To identify that gene, Graham and colleagues from the University of York and GlaxoSmithKline in Australia introduced random mutations into hundreds of poppy plants, eventually finding three plants that did not produce morphine but did accumulate (S)-reticuline, suggesting that they might have mutations in the gene that allows the crucial conversion to (R)-reticuline to take place.


The three plants all turned out to have mutations in one particular gene, which the scientists later confirmed to be the one they were seeking. They named the gene “STORR,” for (S)- to (R)-reticuline. 

From a scientific standpoint, Graham said, STORR is interesting because it’s actually two genes fused together. (That may be part of the reason why it took researchers so long to find it, he noted.) The discovery has practical applications, too. Graham’s lab, for instance, is looking for ways to breed poppies to produce anticancer agents and designer painkillers.

“Now that we’ve discovered this step we can develop poppy plants and use breeding approaches to make bespoke varieties of poppies that make different molecules,” he said.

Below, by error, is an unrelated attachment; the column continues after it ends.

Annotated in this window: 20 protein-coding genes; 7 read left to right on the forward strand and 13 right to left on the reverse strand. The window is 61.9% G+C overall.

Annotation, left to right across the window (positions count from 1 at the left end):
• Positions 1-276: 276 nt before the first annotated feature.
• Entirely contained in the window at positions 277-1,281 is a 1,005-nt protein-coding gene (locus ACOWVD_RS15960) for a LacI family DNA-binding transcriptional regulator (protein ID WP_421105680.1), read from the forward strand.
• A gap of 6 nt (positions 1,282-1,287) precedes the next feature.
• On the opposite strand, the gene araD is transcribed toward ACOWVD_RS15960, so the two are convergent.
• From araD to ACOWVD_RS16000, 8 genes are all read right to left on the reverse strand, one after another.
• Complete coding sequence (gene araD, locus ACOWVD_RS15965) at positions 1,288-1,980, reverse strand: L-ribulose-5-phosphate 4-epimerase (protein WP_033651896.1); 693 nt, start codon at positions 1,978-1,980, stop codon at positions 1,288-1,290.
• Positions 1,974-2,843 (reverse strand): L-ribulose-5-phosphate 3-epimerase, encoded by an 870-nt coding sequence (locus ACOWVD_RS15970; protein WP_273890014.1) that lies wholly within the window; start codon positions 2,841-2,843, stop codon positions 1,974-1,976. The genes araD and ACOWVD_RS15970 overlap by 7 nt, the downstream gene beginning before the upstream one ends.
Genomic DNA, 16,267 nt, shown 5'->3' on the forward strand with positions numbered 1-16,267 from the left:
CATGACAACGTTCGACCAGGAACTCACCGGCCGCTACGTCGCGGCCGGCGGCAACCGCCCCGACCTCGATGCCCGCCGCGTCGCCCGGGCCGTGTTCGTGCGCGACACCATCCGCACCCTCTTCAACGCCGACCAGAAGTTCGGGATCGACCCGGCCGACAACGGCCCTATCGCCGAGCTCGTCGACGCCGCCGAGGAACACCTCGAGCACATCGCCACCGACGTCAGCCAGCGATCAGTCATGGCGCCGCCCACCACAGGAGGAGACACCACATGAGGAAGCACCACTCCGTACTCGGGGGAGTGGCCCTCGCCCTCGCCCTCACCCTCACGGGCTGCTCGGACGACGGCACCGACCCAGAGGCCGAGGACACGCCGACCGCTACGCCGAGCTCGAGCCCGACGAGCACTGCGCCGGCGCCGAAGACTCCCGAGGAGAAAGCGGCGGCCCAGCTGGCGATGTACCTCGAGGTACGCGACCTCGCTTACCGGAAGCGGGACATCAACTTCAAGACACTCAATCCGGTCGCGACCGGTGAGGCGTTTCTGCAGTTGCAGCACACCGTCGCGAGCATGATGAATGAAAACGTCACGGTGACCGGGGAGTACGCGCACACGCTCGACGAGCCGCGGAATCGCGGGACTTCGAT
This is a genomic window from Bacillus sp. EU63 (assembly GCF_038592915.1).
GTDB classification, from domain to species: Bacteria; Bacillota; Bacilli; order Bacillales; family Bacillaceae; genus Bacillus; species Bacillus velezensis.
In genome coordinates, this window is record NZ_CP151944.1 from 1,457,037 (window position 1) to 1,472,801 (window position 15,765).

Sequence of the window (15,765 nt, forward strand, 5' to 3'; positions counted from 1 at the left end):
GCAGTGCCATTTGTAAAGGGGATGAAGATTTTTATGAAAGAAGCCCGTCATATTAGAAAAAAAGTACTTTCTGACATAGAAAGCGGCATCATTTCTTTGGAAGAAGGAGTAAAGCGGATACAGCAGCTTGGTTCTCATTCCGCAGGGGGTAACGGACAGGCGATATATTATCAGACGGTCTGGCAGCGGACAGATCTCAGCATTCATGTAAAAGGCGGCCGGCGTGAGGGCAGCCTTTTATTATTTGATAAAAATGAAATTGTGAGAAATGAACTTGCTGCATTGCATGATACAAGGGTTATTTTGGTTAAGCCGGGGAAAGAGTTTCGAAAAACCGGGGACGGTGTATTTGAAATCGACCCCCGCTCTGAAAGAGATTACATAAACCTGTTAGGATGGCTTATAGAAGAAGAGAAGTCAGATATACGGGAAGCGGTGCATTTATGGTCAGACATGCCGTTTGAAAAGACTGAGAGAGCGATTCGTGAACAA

Having a handle on STORR also affects yeast-based opiate manufacture, Graham acknowledged, because now scientists can try to use the gene to tailor the organisms.

“The publication of this gene provides the missing link for the production of morphine in yeast -- there’s no doubt about it,” Graham said. “I think it’s only a matter of time before there is a proof-of-concept demonstration in yeast that this can happen.”

The prospect that biologists might soon develop morphine-making yeast had people buzzing about “home brew” opiates last month, when a different team of researchers published a study in the journal Nature Chemical Biology that described how they engineered yeast to perform another portion of the process that converts glucose to morphine.

MIT political scientists Kenneth Oye and J. Chappell H. Lawson and University of Alberta School of Public Health professor Tania Bubela wrote a response to that study in the journal Nature in which they urged regulators to work preemptively to prevent abuse.

For example, scientists might want to stop short of designing a single strain of yeast to perform the entire conversion, Oye said in an interview, or they might engineer a “DNA watermark” to facilitate tracking.


“Maybe you want to do this in a wimpy yeast strain -- one that’s fussy, harder to cultivate,” he said. “But all of these technical steps should be done beforehand. Afterwards, it’s too late.”